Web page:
Not all lung cancer is the same. Some lung cancers have specific characteristics called biomarkers. Knowing if you have biomarkers can help you and your health care team better understand your lung cancer and determine which treatment options may be best for you.
In this section we will discuss the types of biomarkers commonly found in non–small cell lung cancer (NSCLC), as well as the different treatments that may be available to you if you have a biomarker.
Types of biomarkers
Biomarkers are changes (mutations) in your cancer cells or specific proteins present on cancer cells that can be detected with biomarker testing.
There are 2 types of biomarkers for NSCLC
Biomarkers in NSCLC
Biomarkers can be measured using a tissue or liquid biopsy
A tissue biopsy is when a small sample of cancer cells is removed from the part of the body where the cancer is located using a needle or surgery. Those cells are then tested to see if any biomarkers are present.
A liquid biopsy is when a sample of blood is collected and tested for biomarkers on cancer cells that are circulating in the blood or for pieces of DNA from cancer cells that are in the blood.
Both tissue and liquid biopsies can be used to test for mutations and biomarkers, although tissue biopsies are used more frequently.
What is a driver mutation, and why is it important?
What is an immunotherapy biomarker, and why is it important?
Treatments differ based on the type of biomarker identified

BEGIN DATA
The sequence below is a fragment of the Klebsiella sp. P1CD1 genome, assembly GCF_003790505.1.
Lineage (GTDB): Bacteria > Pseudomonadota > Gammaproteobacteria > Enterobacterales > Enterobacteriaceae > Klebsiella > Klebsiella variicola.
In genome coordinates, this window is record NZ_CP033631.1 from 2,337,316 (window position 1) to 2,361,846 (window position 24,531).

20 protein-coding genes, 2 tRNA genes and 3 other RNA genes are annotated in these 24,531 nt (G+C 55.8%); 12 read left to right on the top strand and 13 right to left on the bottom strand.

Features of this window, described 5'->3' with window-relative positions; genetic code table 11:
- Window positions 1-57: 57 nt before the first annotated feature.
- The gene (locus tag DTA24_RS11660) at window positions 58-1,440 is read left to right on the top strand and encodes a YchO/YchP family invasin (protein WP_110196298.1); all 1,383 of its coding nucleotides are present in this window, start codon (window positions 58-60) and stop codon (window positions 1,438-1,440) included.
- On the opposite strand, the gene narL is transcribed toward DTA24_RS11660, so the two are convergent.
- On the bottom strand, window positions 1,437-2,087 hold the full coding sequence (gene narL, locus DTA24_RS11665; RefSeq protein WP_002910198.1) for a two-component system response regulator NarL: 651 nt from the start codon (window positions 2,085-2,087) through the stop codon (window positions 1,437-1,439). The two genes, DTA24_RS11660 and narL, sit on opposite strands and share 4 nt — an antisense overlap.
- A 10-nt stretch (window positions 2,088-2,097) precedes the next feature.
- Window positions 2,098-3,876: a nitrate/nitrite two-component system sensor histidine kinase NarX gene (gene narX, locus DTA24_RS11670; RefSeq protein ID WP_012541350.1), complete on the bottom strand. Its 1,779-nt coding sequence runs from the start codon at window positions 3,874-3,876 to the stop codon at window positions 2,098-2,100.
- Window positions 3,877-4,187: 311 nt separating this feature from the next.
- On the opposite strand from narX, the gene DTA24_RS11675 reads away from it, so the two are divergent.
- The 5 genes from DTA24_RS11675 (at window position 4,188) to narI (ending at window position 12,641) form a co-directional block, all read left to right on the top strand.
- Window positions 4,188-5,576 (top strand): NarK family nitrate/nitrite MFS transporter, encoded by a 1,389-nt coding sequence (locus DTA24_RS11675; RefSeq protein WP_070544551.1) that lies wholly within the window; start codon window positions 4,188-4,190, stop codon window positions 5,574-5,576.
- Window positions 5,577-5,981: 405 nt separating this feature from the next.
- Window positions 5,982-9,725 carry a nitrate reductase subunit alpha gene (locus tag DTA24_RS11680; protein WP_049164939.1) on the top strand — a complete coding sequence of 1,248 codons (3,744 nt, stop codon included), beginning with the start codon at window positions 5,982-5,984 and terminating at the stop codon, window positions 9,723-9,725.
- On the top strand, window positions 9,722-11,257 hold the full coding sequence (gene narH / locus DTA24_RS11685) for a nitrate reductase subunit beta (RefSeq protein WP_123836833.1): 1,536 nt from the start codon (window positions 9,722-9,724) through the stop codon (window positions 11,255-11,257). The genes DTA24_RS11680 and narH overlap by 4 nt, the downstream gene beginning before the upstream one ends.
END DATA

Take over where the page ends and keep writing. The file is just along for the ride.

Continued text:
If your lung cancer has a driver mutation, targeted therapy may be an appropriate treatment for you.
If your lung cancer has an immunotherapy biomarker, immunotherapy may be an appropriate treatment for you.
There are several treatment options approved to treat people with the following biomarkers:
The driver mutation HER2 is an emerging biomarker for NSCLC. Investigational treatments for HER2 are being tested in clinical trials.
It is very important to talk with your health care team about biomarker testing to find out if your lung cancer has any biomarkers.
To learn more about the types of biomarker testing, continue on to Understanding Types of Biomarker Testing.
Why do I need biomarker testing?
Biomarker testing helps identify if you have any biomarkers that may be treated with an approved targeted therapy or if you are eligible for participation in a clinical trial. Studies have shown that people with NSCLC who are treated with a targeted therapy based on their biomarker may have better outcomes than those who are not.
Do I start treatment right away?
When possible, medical experts agree that it is important for people with NSCLC and their health care team to wait until all biomarker testing results are available before making a shared decision on a treatment plan. The use of targeted therapies may lead to better outcomes in people whose NSCLC is positive for driver mutations.
Also, medical experts have found that some NSCLC caused by driver mutations may not respond as well to less-targeted options like immunotherapy. Typically, medical experts recommend that immunotherapy only be used when targeted therapy is not an option. When possible, waiting for all biomarker testing results may allow you and your health care team to better personalize your treatment to your specific lung cancer.
What are my options if I don’t have a biomarker?
Even if the tumor in your body does not have any biomarkers that can be matched to an available targeted therapy or to a clinical trial, comprehensive biomarker testing can still help you and your health care team decide on the right treatment for you. There are treatment options for NSCLC. Speak to your doctor about the best treatment options for you.
Non–small cell lung cancer (NSCLC)
The most common form of lung cancer, which is described by the way the cancer cells look under a microscope (not small).
A treatment that targets the driver mutations that cause cancer growth.
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